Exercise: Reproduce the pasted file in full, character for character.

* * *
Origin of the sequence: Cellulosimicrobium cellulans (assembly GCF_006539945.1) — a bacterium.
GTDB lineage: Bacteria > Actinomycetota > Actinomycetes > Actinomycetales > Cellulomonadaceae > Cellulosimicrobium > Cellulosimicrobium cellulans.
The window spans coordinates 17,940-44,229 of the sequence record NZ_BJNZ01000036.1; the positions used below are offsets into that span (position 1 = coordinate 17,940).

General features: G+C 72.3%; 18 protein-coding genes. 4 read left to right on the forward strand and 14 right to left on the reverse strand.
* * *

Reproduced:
Origin of the sequence: Cellulosimicrobium cellulans (assembly GCF_006539945.1) — a bacterium.
GTDB lineage: Bacteria > Actinomycetota > Actinomycetes > Actinomycetales > Cellulomonadaceae > Cellulosimicrobium > Cellulosimicrobium cellulans.
The window spans coordinates 17,940-44,229 of the sequence record NZ_BJNZ01000036.1; the positions used below are offsets into that span (position 1 = coordinate 17,940).

General features: G+C 72.3%; 18 protein-coding genes. 4 read left to right on the forward strand and 14 right to left on the reverse strand.